I am not in the business of recommending teachers' resources - God knows, the national curriculum would be in ruins if you paid any attention to most of my enthusiasms, what with Meat Loaf and drag chanteuses and square-rigged ships and rightly-forgotten melodramatic novellas.
But a Radio 4 programme last week struck me with such force that I want every child over the age of nine to listen and discuss it, and every humanities teacher to use it as a springboard for, well, everything really.
Literature, art, history, drama, morality, psychology, the nature of childhood, the illusions of adults, the nature of social campaigning. It was barely 28 minutes long, but I cannot urge the profession too strongly to hit the Radio 4 internet site, push the listen-again button, or failing that harass the network into putting it out as a CD. It was a documentary with dramatised inserts, entitled Footlight Fairies, and like all the best radio programmes it came with few pretensions.
Susannah Clapp, the critic, merely presented the story of Millicent Garrett Fawcett's reforming campaign against the exploitation of child actors and dancers in the Victorian theatre. In 1889 she won: to this day, a network of chaperonage and education and limited hours protects children in the theatre. Stagestruck moppets with their eye on the next Annie will already be aware of this; but the tale of the fight is one of those typically doughty 19th-century battles which in itself warms the heart.
What was particularly riveting, though, was that the programme did not dodge the fact that this army of stage children - some only aged five - were sometimes thorough professionals, who liked doing it. Ellen Terry looked back fondly at her days playing Prince John and Mamillius, and spoke approvingly in later life of a particularly good director who would wallop her to make her cry convincingly. "Master Betty" was such a star that the army was called out to control the crowds on his opening nights.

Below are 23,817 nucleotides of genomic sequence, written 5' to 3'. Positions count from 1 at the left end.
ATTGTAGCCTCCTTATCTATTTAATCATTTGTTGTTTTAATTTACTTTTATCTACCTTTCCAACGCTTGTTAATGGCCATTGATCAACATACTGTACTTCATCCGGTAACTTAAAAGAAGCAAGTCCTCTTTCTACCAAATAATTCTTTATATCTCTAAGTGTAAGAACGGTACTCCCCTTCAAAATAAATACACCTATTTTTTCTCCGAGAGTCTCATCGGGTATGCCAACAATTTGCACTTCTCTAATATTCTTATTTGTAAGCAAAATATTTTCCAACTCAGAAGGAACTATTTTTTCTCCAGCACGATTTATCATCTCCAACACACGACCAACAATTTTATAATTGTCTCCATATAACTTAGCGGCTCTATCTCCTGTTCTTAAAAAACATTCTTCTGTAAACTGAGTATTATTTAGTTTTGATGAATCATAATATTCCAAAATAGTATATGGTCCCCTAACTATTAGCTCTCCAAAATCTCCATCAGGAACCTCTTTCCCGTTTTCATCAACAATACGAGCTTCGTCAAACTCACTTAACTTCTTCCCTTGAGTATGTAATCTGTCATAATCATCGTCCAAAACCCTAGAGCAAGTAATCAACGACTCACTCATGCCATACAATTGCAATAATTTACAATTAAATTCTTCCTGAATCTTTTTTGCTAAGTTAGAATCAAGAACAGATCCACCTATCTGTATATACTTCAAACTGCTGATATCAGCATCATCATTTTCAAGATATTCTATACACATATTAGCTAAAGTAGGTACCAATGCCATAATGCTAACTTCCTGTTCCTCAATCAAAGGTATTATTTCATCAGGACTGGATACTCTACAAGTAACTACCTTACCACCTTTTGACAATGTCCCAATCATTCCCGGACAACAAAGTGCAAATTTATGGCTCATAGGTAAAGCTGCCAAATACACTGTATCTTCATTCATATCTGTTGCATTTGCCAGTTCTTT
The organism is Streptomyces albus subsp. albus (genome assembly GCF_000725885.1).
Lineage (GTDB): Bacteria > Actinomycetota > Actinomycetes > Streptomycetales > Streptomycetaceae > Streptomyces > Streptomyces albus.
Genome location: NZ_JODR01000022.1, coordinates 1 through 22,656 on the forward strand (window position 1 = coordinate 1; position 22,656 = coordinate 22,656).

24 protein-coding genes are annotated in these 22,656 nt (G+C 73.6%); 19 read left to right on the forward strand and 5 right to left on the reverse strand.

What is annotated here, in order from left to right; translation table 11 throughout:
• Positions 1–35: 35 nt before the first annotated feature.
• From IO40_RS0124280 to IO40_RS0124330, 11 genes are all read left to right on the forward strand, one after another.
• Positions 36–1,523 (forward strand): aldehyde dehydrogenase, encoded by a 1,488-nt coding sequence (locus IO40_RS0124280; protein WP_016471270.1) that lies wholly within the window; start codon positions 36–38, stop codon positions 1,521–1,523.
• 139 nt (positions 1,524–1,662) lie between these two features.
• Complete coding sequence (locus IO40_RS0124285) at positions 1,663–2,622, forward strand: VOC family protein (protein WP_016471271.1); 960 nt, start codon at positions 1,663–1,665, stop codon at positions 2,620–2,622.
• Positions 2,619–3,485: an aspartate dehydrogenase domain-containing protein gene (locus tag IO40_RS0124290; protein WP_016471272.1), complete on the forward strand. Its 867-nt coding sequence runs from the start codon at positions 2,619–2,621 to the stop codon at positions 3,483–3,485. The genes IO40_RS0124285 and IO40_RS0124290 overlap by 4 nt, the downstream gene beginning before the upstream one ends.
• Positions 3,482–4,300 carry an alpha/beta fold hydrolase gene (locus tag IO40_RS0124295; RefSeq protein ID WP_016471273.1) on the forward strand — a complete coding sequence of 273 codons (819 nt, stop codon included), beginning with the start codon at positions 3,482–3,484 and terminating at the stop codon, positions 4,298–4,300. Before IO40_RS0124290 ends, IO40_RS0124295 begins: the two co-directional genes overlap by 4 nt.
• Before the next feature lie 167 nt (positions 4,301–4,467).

Nine-year-old Rose, one of Fawcett's interviewees, spoke of her terror of "mashers" trying to pick her up at the stage door late at night in the West End, as she shivered in her scanty costume, and of the long lonely journey back to the suburbs; yet she indignantly opposed the idea of restricting her hours. Evening, she said, was "the time when the public expect their diversions, Mum. Our manager says we must always please the public, it's our duty."
Meanwhile, the utter fascination of Victorian theatregoers with child fairies, monkeys, mini-demons and ghosts, and the regular presentation of all-child versions of Gilbert amp; Sullivan and Shakespeare offer in themselves material for a whole term's psychology if you're in the sixth form, and a lot of concerned discussion if you're 12 and starting to realise that you are no longer automatically "sweet".
The pleasures children and audiences got from this craze are bravely acknowledged; but then we hear of a 14-year-old "gaiety actress" who attempted suicide, jumping into the Thames; of parents who gave up working in favour of drink because they had three small daughters bringing in 35 shillings a week in the ballet, and only ever came to fetch them from the theatre on Friday nights because that was pay night. We heard MPs (and The Times, alas) resisting change and harrumphing that "if these children are not in the theatres they are in the gutter ... some of the girls go to the bad, I admit it ... but there must be small fairies!" It was riveting.
Clapp's conclusion takes it wider: "creatures onstage are shadows, and who legislates for shadows?" You could play this programme, with children's voices and issues firmly at its centre, to a citizenship class. Then you could discuss drama, parenthood, children's rights, stage illusion, employers' liability, exploitation, opportunity, how campaigners can change the law, and whether there are modern parallels to be found in the pushing of child models or underage pop stars. Then you could put it all down as a module of Victorian social history. Magic.